Voice search is picking up steam. You can now use your voice to search the web, play music, navigate home, order sushi or get the latest football results. Not a day goes by without news stories about search assistants like Amazon’s Alexa, Apple’s Siri, Microsoft’s Cortana or Google’s – uh – nameless service. It seems like voice assistants are slowly taking over the world. In this article, I’ll elaborate on the rise of natural language and voice searches, plus give you tips on how to prepare your content for these new types of visitors.

What is voice search?

With voice search, you use your voice to perform actions on the web. In the past, people often laughed at voice assistants because they were slow and had difficulty understanding and answering questions. However, the current generation of assistants is on its way to becoming incredibly sophisticated. Almost every type of query is possible just by uttering it. We’re not there yet, though, to become a real asset to people’s lives, these devices and services have to take it up another notch. Accuracy is often still an issue.

But why voice? For one thing, it’s fast; people can speak much more rapidly than they can type. It’s convenient, because you can work hands-free and, most of the time, get instant, relevant results, be it in answer to a question or performing an action. In addition to that, the developments on using your voice as an interface, have resulted in a context-based system that uses many components to give you relevant results.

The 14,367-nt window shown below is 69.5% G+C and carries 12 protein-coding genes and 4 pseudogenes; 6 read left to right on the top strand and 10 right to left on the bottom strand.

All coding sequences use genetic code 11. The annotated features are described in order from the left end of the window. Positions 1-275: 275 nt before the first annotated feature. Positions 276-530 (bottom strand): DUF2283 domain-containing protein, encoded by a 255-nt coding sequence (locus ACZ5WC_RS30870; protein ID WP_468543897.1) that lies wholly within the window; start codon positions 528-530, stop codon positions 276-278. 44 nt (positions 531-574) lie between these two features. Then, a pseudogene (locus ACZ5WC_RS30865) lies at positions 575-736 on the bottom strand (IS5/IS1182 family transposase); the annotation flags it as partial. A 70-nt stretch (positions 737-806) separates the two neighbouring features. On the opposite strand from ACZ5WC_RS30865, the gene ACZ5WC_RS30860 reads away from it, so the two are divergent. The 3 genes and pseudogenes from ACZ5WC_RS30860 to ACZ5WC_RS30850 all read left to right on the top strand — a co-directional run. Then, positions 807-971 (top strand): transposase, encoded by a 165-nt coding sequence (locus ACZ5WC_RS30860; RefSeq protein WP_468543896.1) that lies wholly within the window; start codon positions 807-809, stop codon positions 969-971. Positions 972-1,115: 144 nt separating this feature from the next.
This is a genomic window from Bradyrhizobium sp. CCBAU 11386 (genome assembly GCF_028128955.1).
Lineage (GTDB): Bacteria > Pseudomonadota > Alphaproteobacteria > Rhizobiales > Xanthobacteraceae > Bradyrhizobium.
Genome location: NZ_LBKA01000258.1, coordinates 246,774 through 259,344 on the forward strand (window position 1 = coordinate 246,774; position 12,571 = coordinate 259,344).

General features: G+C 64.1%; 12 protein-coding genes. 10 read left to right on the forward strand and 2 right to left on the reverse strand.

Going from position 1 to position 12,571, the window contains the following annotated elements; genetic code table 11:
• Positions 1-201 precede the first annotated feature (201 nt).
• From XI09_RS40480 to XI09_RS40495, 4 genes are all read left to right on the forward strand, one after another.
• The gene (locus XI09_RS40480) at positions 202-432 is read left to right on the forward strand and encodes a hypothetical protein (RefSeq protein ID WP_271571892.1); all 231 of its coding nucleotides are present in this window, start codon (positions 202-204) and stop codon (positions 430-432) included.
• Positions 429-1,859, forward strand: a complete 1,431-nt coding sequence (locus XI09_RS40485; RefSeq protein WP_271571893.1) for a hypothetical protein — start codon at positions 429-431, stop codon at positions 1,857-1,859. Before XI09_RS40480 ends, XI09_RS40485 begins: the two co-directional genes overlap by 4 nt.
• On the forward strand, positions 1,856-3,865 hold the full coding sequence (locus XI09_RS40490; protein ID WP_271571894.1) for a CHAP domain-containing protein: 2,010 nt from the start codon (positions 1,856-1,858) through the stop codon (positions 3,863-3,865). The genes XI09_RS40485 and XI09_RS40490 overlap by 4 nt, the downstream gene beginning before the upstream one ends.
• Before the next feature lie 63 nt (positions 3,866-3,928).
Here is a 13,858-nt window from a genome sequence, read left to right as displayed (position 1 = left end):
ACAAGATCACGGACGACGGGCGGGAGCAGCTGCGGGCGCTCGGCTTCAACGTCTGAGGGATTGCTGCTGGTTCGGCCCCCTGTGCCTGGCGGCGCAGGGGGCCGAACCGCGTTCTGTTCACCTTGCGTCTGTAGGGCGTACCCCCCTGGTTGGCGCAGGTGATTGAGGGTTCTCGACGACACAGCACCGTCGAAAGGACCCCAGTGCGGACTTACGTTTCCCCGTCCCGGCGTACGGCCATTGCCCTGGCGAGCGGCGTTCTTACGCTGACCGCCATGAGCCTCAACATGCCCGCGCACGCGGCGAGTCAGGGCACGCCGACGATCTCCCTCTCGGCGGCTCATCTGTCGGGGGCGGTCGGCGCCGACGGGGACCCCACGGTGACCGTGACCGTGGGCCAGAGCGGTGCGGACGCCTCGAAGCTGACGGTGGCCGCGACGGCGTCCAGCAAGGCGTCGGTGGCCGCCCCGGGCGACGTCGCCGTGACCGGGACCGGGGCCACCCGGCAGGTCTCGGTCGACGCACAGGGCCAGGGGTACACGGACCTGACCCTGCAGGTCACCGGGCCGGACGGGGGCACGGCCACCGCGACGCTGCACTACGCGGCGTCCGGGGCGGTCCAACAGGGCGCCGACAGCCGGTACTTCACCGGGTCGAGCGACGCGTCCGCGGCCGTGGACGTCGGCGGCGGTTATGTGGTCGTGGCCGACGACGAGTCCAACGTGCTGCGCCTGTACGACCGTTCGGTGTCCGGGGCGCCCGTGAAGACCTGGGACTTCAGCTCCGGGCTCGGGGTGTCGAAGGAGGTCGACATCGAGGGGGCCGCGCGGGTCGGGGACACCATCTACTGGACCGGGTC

While the significant strides were made on mobile devices, it is now at home were voice operated devices find their place. Amazon has sold millions of Alexa enabled devices, and there’s no end in sight. Recently, Google went on the offensive with Google Home; it’s own smart home assistant.

A look at the data

If you look at data from Mary Meeker’s renowned annual trends report, you’ll see that the use of voice assistants is on the rise. In 2015, 65% of US smartphone owners used a voice assistant, up from 56% in 2014 and 30% in 2013. The main reason for this growth is the improvement of the technology. Meeker also suggests that Google voice queries were up 35 times since 2008 and seven times since 2010. The last one, in May 2016 one in five searches on Android devices in the US is voice activated.

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